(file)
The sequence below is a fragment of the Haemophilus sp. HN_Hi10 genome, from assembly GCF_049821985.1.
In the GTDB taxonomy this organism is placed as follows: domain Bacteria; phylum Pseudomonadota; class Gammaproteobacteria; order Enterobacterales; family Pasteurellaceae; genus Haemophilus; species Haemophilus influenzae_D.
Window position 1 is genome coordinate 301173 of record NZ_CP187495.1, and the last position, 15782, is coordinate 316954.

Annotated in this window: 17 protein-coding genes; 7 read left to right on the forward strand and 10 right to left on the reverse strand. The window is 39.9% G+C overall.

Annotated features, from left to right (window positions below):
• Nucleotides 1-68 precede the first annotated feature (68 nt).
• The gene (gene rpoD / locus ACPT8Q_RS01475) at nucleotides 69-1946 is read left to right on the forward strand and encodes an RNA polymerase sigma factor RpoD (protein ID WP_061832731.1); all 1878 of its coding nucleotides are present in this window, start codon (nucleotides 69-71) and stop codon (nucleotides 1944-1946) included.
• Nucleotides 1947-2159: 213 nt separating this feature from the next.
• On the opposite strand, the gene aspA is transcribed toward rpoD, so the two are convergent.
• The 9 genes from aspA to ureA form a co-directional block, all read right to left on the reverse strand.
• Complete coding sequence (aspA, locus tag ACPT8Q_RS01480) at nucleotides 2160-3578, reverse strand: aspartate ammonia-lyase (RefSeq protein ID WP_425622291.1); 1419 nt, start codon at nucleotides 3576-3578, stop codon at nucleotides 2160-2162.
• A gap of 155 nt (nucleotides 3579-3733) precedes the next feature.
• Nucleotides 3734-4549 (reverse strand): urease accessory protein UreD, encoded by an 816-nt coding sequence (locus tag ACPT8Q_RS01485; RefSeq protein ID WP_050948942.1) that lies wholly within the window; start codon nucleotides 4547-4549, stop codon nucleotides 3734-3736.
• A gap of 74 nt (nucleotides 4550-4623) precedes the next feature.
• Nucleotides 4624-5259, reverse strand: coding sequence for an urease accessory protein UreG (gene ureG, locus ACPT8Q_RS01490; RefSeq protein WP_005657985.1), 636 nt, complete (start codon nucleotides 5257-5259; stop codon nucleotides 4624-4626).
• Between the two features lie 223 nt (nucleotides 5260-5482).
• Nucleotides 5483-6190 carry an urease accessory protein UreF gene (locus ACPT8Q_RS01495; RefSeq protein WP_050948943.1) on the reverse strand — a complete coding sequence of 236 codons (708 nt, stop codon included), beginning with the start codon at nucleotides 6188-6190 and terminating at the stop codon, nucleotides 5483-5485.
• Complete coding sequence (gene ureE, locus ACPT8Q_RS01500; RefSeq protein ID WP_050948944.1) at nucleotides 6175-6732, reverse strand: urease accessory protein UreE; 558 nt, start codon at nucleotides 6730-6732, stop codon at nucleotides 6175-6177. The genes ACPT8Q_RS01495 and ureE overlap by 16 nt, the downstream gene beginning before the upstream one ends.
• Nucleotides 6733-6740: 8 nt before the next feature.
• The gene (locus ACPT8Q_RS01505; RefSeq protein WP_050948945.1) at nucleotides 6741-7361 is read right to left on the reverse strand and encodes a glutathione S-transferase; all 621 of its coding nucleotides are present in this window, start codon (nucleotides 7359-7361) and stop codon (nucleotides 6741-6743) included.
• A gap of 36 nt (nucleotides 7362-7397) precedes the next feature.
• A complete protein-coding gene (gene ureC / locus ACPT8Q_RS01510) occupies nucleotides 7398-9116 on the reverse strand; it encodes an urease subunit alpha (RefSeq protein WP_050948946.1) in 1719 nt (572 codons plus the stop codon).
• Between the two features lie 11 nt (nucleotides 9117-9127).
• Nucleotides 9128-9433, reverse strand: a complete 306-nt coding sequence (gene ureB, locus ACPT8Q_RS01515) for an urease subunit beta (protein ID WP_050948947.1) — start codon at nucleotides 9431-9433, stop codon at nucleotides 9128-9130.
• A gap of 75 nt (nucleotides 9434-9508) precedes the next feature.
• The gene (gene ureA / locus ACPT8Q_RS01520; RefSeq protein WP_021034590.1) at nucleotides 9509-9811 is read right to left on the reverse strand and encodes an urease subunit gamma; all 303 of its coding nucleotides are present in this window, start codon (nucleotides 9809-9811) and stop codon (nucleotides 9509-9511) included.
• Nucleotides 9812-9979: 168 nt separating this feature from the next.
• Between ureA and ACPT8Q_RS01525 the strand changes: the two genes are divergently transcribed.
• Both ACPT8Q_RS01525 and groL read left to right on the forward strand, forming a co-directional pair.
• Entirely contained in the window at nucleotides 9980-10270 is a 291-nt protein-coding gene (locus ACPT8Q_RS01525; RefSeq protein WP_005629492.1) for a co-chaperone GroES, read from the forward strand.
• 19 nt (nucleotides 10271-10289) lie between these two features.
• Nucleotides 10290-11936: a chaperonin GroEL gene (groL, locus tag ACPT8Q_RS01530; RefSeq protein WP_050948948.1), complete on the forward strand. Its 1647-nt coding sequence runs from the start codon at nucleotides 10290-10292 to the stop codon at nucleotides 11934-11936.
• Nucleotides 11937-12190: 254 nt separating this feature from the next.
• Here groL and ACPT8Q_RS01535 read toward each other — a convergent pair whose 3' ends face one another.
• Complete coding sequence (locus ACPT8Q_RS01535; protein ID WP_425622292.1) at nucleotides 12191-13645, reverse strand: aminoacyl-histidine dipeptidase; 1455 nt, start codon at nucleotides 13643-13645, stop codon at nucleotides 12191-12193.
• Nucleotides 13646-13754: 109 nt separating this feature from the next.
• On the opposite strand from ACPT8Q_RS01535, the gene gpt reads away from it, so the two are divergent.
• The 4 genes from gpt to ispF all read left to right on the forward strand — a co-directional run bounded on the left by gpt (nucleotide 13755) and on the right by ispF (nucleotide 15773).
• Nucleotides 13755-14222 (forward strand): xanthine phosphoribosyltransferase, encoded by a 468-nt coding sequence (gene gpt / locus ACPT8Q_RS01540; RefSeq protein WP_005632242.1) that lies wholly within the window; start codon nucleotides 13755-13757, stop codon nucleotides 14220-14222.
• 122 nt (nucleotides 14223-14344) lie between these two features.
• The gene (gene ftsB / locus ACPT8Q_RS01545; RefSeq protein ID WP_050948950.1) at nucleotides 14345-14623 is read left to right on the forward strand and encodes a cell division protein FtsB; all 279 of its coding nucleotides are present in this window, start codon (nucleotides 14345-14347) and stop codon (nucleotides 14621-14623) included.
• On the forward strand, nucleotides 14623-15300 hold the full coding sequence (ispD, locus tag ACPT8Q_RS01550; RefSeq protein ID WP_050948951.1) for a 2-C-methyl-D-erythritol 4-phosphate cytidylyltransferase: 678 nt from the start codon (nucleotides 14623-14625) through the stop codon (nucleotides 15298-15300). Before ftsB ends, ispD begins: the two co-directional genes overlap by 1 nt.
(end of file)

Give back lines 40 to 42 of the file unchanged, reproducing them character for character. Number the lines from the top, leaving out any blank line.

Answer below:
• 122 nt (nucleotides 14223-14344) lie between these two features.
• The gene (gene ftsB / locus ACPT8Q_RS01545; RefSeq protein ID WP_050948950.1) at nucleotides 14345-14623 is read left to right on the forward strand and encodes a cell division protein FtsB; all 279 of its coding nucleotides are present in this window, start codon (nucleotides 14345-14347) and stop codon (nucleotides 14621-14623) included.
• On the forward strand, nucleotides 14623-15300 hold the full coding sequence (ispD, locus tag ACPT8Q_RS01550; RefSeq protein ID WP_050948951.1) for a 2-C-methyl-D-erythritol 4-phosphate cytidylyltransferase: 678 nt from the start codon (nucleotides 14623-14625) through the stop codon (nucleotides 15298-15300). Before ftsB ends, ispD begins: the two co-directional genes overlap by 1 nt.